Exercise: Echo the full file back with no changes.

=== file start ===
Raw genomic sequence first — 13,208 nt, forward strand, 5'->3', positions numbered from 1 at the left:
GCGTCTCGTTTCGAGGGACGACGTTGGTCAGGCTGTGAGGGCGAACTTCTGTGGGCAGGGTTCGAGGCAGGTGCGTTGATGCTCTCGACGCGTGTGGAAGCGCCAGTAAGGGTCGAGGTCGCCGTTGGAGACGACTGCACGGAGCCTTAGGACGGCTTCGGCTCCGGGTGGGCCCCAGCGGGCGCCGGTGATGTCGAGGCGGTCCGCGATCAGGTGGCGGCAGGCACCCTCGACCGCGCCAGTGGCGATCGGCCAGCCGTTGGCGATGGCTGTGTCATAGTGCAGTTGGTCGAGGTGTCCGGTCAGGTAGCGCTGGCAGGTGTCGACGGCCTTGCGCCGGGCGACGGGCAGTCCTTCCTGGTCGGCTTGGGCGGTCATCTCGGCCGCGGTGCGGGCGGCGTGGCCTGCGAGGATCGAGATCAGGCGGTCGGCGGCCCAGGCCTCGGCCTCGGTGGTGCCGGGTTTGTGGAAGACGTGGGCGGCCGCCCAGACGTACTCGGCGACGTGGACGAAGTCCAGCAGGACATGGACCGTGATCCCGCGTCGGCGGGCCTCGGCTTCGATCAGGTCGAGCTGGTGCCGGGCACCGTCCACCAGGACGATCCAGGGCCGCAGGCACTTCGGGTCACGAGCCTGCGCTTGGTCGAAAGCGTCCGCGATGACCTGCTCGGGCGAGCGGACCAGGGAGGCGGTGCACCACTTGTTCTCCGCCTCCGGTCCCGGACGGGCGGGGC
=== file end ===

Raw genomic sequence first — 13,208 nt, forward strand, 5'->3', positions numbered from 1 at the left:
GCGTCTCGTTTCGAGGGACGACGTTGGTCAGGCTGTGAGGGCGAACTTCTGTGGGCAGGGTTCGAGGCAGGTGCGTTGATGCTCTCGACGCGTGTGGAAGCGCCAGTAAGGGTCGAGGTCGCCGTTGGAGACGACTGCACGGAGCCTTAGGACGGCTTCGGCTCCGGGTGGGCCCCAGCGGGCGCCGGTGATGTCGAGGCGGTCCGCGATCAGGTGGCGGCAGGCACCCTCGACCGCGCCAGTGGCGATCGGCCAGCCGTTGGCGATGGCTGTGTCATAGTGCAGTTGGTCGAGGTGTCCGGTCAGGTAGCGCTGGCAGGTGTCGACGGCCTTGCGCCGGGCGACGGGCAGTCCTTCCTGGTCGGCTTGGGCGGTCATCTCGGCCGCGGTGCGGGCGGCGTGGCCTGCGAGGATCGAGATCAGGCGGTCGGCGGCCCAGGCCTCGGCCTCGGTGGTGCCGGGTTTGTGGAAGACGTGGGCGGCCGCCCAGACGTACTCGGCGACGTGGACGAAGTCCAGCAGGACATGGACCGTGATCCCGCGTCGGCGGGCCTCGGCTTCGATCAGGTCGAGCTGGTGCCGGGCACCGTCCACCAGGACGATCCAGGGCCGCAGGCACTTCGGGTCACGAGCCTGCGCTTGGTCGAAAGCGTCCGCGATGACCTGCTCGGGCGAGCGGACCAGGGAGGCGGTGCACCACTTGTTCTCCGCCTCCGGTCCCGGACGGGCGGGGC